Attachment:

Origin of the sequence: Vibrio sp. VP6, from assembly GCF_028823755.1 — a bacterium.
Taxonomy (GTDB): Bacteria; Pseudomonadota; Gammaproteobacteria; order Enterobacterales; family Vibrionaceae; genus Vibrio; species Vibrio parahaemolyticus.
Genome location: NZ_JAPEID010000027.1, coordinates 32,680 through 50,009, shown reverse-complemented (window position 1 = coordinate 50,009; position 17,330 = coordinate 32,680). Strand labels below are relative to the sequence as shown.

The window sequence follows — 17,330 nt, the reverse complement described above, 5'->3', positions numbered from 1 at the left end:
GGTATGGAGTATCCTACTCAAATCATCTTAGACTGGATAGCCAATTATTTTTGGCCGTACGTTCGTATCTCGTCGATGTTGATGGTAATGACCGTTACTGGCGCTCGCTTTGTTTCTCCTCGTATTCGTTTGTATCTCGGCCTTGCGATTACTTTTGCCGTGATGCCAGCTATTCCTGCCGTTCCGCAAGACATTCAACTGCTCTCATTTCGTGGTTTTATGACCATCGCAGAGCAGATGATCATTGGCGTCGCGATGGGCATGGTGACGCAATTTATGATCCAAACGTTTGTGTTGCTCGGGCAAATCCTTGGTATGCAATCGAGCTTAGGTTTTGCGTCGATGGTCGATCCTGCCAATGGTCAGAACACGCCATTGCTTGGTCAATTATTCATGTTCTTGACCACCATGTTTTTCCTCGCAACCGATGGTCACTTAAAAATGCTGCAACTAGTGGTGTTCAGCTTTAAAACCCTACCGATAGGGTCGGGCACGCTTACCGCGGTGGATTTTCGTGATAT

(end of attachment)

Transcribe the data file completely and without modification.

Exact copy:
Origin of the sequence: Vibrio sp. VP6, from assembly GCF_028823755.1 — a bacterium.
Taxonomy (GTDB): Bacteria; Pseudomonadota; Gammaproteobacteria; order Enterobacterales; family Vibrionaceae; genus Vibrio; species Vibrio parahaemolyticus.
Genome location: NZ_JAPEID010000027.1, coordinates 32,680 through 50,009, shown reverse-complemented (window position 1 = coordinate 50,009; position 17,330 = coordinate 32,680). Strand labels below are relative to the sequence as shown.

The window sequence follows — 17,330 nt, the reverse complement described above, 5'->3', positions numbered from 1 at the left end:
GGTATGGAGTATCCTACTCAAATCATCTTAGACTGGATAGCCAATTATTTTTGGCCGTACGTTCGTATCTCGTCGATGTTGATGGTAATGACCGTTACTGGCGCTCGCTTTGTTTCTCCTCGTATTCGTTTGTATCTCGGCCTTGCGATTACTTTTGCCGTGATGCCAGCTATTCCTGCCGTTCCGCAAGACATTCAACTGCTCTCATTTCGTGGTTTTATGACCATCGCAGAGCAGATGATCATTGGCGTCGCGATGGGCATGGTGACGCAATTTATGATCCAAACGTTTGTGTTGCTCGGGCAAATCCTTGGTATGCAATCGAGCTTAGGTTTTGCGTCGATGGTCGATCCTGCCAATGGTCAGAACACGCCATTGCTTGGTCAATTATTCATGTTCTTGACCACCATGTTTTTCCTCGCAACCGATGGTCACTTAAAAATGCTGCAACTAGTGGTGTTCAGCTTTAAAACCCTACCGATAGGGTCGGGCACGCTTACCGCGGTGGATTTTCGTGATAT